Several uniquely Singaporean crabs are going to get help in making babies.
The River Safari is planning a breeding programme to make sure that some of the world's most endangered freshwater species which are found only in Singapore do not get consigned to history.
The programme is one of the outcomes of last month's two-day roundtable on saving the pebble-size Johora singaporensis crab, which is found only in hill streams at Bukit Timah and Bukit Batok, and nowhere else in the world.
Other rare cousins include the swamp forest crab, found only in Nee Soon swamp forest, and the Johnson's freshwater crab, which lives only in the Central Catchment Nature Reserve.
"They belong to this country, this island, and if they die, this island is also responsible," said crab expert, Professor Peter Ng, who gave J. singaporensis its name.
The trial breeding programme was announced at a public seminar on March 29 by Mr Lee Meng Tat, chief executive of Wildlife Reserves Singapore (WRS), which runs the River Safari.
He added that WRS would also spread public awareness of these threatened species.
Only a smidgen larger than a 50-cent coin, the J. singaporensis crab was first discovered in 1986 at a freshwater hill stream in Bukit Timah. But in 2007, researchers found it had vanished from the original site, possibly due to the stream water there becoming more acidic.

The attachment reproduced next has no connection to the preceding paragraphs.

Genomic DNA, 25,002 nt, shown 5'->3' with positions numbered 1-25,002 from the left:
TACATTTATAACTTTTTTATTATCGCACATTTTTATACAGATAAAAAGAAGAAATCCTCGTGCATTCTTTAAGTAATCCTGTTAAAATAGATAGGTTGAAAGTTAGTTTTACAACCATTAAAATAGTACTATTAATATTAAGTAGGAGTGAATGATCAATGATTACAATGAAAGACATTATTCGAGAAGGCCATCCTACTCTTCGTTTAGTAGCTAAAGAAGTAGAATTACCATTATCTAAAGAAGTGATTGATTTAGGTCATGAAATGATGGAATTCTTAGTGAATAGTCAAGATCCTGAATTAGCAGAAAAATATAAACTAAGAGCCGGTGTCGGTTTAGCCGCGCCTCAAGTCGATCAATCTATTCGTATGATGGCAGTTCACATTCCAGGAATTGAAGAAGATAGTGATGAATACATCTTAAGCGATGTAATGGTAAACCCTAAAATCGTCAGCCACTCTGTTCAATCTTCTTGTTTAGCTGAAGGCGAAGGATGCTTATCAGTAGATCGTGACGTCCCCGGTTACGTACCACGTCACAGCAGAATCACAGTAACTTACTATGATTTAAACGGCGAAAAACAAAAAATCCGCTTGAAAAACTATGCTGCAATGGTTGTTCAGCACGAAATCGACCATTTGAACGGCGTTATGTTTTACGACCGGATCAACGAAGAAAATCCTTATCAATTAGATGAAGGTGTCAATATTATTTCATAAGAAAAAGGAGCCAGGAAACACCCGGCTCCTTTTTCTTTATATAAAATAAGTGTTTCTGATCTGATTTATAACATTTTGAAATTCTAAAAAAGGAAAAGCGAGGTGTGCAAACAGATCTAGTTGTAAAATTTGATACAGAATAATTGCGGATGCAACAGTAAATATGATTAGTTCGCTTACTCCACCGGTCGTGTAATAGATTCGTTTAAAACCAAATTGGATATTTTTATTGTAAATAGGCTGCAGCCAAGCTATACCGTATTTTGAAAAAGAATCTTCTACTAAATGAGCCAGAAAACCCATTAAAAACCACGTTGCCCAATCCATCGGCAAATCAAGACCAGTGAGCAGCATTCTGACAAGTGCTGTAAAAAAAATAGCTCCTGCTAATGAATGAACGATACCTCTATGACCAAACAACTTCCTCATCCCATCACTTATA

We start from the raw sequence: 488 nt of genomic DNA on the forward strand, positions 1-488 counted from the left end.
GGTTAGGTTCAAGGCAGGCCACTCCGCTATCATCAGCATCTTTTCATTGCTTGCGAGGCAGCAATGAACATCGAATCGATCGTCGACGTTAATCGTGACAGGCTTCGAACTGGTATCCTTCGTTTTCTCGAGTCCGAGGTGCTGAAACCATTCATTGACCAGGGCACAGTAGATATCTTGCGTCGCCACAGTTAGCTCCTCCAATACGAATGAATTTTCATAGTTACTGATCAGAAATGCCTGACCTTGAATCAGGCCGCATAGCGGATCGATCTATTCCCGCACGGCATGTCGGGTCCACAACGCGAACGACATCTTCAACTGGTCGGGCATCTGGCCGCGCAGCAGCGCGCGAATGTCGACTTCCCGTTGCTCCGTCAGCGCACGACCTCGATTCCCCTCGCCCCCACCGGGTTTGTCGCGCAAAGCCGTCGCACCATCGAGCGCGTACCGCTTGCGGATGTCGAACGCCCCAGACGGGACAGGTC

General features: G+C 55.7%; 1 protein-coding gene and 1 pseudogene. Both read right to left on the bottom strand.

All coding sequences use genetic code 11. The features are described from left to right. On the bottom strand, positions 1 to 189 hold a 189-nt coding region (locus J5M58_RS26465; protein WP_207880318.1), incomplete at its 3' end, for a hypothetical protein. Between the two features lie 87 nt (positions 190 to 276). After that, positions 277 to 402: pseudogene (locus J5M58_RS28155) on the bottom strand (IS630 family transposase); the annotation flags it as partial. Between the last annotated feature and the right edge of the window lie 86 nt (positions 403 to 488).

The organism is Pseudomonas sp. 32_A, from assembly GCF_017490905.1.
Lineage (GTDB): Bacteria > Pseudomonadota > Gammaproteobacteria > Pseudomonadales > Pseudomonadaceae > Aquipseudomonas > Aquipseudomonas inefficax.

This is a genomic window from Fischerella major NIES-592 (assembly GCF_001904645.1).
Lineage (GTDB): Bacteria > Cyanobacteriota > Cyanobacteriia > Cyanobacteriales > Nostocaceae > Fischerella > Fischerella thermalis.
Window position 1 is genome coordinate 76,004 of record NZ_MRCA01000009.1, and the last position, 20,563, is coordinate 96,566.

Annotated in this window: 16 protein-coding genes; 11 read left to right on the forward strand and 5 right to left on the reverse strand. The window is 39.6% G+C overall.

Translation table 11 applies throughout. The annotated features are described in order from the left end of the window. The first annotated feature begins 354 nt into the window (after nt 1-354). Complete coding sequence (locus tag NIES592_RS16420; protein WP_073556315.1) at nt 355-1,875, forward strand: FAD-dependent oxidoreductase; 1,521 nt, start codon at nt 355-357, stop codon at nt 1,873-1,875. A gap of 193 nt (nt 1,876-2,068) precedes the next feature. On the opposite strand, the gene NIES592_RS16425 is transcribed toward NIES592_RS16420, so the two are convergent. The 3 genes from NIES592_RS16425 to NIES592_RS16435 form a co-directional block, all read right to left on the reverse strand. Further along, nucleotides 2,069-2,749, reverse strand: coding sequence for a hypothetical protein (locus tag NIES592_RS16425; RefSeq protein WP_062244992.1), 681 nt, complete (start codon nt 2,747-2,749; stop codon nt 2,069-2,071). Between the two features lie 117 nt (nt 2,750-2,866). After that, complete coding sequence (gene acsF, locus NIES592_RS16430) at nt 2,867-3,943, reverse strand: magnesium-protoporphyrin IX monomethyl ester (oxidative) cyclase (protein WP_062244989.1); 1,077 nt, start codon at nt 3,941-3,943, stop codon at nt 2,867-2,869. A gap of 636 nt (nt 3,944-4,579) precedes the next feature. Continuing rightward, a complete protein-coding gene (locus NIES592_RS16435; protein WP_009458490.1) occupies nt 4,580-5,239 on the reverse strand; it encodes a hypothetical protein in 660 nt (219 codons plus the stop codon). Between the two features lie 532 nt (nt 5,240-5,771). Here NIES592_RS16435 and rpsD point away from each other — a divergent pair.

It is still found at other spots at Bukit Timah. Still, it is not known how many are out there as the shy nocturnal crustacean hides under rocks and is hard to find.
Currently, a two-year study by National Parks Board (NParks) and the National University of Singapore (NUS) is assessing its numbers, habitat conditions, how it breeds and how it interacts with other forest creatures.
Dr Lena Chan of NParks' National Biodiversity Centre said the agency has also taken steps to protect the crabs' habitat. It has re-directed a cycling trail and closed off sensitive stream sites to public access.
Assistant Professor Darren Yeo, an NUS freshwater ecology expert who initiated the roundtable, said participants - which included expert crab breeders and the International Union for Conservation of Nature - will also develop a comprehensive conservation plan for the rare crabs.
The plan will be one of the first in the world for any invertebrate, which are animals without a backbone, such as worms and insects.
They will also look for suitable sites to release captive-bred crabs.
But has anyone successfully bred any?
Not yet, said Dr Daniel Ng, an NUS postdoctoral researcher helping to monitor the crabs. Mating behaviour has been seen among crabs in the lab but they have produced no babies, he added.
But, he said, "we are cautiously optimistic that this crab can be saved."